Under this approach, when the income is actually attributed under Part XI, the number of days in the notional accounting period throughout which the taxpayer had the FIF interest can continue to be applied. Also if the taxpayer does not choose to apply section 559A of the ITAA 1936 in relation to a FIF in a later year, the FIF can continue to use the same notional accounting period it used when applying section 559A for the earlier period.

    Once the taxpayer elects to use the calculation method in relation to a FIF and makes a choice to base the calculation on the CFC rules, the taxpayer will determine the FIF income that accrues to them by working out the notional assessable income and notional allowable deduction rules under Part X instead of using the provisions in Part XI.

    Therefore, the notional income and notional deduction rules under the calculation method in Part XI of the ITAA 1936 are effectively 'turned off' and, instead, the notional assessable income and notional allowable deduction rules in Part X of the ITAA 1936 apply.

    Modification rules

    There are five modification rules that alter the treatment of notional income and notional deductions where a choice is made.

    Three of these rules reapply certain provisions in Part XI (the FIF rules) to ensure that the choice of the notional controlled foreign company calculation within the calculation method only deals with an interest in a first-tier FIF, and with an interest a first-tier FIF may have in a second-tier FIF.

    The first rule applies where a FIF has an interest in a second-tier FIF, or where a second-tier FIF has an interest in a third-tier FIF. In these cases, the existing rules in sections 575 to 579 of the ITAA 1936 apply in relation to the actual attributable taxpayer with effect that a choice to use the notional CFC calculation method is not available in relation to a third-tier FIF. This is despite the assumptions under subsection 559A(3) of the ITAA 1936. [subsections 559A(6), 559A(7) and 559A(8)]

    The second and third rules apply to 'turn off' the rules in Part X of the ITAA 1936 that also calculate any FIF income accruing under Part XI of that Act in order to ensure there is no double counting of income accruing to a first-tier or second-tier FIF from any second-tier and third-tier FIF, respectively. As sections 576 and 579 of the ITAA 1936 apply in relation to a second-tier and third-tier FIFs, paragraphs 384(2)(ca) and 385(2)(ca) (which ordinarily deal with notional assessable income of a CFC from an interest in a FIF under Part XI of the ITAA 1936) are disregarded. [paragraph 559A(7)(a) and subparagraph 559A(8)(b)(i)]

    Example

    At the end of year one, an Australian taxpayer, South Co, holds a 10% direct shareholding in foreign company West Co and a 5% direct interest in foreign company North Co. West Co has a 50% interest in North Co as indicated in the following diagram.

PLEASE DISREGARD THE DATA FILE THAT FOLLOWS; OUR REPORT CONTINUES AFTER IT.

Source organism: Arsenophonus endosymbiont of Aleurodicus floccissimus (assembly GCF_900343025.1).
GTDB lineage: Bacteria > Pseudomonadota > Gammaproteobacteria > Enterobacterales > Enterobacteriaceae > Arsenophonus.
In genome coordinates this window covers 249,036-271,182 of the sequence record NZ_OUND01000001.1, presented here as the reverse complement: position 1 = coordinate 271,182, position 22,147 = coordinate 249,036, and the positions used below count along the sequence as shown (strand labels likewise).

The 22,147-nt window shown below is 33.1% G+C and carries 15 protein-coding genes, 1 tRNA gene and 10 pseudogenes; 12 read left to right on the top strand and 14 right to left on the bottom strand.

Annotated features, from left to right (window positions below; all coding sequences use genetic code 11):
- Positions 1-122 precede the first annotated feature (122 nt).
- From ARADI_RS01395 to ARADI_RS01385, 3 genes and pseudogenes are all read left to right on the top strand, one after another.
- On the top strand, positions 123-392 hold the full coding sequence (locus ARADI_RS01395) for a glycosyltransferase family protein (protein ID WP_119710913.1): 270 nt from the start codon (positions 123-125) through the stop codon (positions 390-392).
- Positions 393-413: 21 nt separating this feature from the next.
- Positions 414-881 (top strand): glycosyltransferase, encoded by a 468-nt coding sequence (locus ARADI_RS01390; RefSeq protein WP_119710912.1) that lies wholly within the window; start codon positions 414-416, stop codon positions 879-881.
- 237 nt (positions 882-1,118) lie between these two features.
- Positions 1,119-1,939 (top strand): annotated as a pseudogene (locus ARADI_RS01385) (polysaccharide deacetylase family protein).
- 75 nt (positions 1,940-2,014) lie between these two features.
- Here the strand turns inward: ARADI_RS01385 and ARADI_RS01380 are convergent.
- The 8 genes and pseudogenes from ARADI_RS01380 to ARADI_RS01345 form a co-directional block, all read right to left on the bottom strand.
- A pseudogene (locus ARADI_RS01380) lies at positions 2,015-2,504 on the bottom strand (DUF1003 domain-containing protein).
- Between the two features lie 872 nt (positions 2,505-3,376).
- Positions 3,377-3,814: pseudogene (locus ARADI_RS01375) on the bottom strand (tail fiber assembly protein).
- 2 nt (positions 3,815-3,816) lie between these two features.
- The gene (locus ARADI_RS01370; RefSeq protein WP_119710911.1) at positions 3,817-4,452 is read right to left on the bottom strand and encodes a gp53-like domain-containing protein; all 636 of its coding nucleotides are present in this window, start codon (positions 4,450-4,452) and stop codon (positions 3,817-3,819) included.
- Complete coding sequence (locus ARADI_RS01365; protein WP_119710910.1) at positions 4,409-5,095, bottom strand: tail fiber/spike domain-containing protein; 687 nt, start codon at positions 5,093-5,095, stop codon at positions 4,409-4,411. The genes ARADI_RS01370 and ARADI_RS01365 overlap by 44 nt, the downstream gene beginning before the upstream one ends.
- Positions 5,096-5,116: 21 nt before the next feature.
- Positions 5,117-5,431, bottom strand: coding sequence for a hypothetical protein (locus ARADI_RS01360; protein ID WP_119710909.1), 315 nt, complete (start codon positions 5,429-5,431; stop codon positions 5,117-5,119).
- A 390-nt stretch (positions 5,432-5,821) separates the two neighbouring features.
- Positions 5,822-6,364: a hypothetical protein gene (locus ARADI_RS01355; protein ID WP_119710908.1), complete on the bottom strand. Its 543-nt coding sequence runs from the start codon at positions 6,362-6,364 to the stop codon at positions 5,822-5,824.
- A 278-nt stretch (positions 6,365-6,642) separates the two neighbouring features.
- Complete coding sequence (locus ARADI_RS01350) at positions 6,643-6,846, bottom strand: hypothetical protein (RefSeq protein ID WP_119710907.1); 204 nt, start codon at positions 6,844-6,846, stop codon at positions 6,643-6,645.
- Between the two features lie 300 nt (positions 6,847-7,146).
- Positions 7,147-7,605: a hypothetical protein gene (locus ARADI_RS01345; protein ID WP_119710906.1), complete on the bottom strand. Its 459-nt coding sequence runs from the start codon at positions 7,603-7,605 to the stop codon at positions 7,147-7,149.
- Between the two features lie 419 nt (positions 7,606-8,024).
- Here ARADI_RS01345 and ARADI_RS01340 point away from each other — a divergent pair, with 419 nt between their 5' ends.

Example 1.28 - Second and third-tier foreign investment funds

    Assume the direct shareholding percentages equate to direct attribution interest percentages under Part X of the ITAA 1936.

    Under the FIF calculation method, South Co elects, to use the notional controlled foreign company calculation to work out the notional income and notional deductions of West Co. In the process of determining the notional income of West Co, the notional income of North Co must also be determined. This is ascertained by applying section 576 and not paragraph 384(2)(ca) or 385(2)(ca) of the ITAA 1936 which are normally relevant to the calculation of notional assessable income under the CFC rules.

    In determining the notional income of North Co in respect of West Co's 50% interest, section 575 of the ITAA 1936 applies and West Co can make the choice to use the CFC rules to work out the notional income and notional deductions of North Co, as South Co's attribution percentage in North Co is 10% (5% direct and 5% indirect attribution interest).

    South Co must make a separate election for its 5% direct interest in North Co. This is a separate process to the election that it makes in relation to West Co's interest in North Co. However, the indirect attribution interest held in North Co through West Co ensures South Co meets the 10% attribution percentage requirement. [paragraph 559A(1)(b)]

    If, at the end of year two, South Co's interest in West Co dropped to 5% it would not be able to make a choice in relation to either West Co or North Co in relation to year two because the 10% attribution percentage requirement is not met. In subsequent years, South Co is not able to make a choice in relation to its interest in West Co or North Co.

    Note that the choice cannot be made in relation to a third-tier FIF. This is consistent with the operation of section 579 of the ITAA 1936 and the fact that the calculation method can only ever be used in relation to a first-tier and second-tier FIF of a taxpayer. [subparagraph 559A(8)(b)(ii)]

    The remaining two modification rules relate to the calculation of capital gains and the utilisation of prior-year losses of the FIF.

    Modification rule for capital gains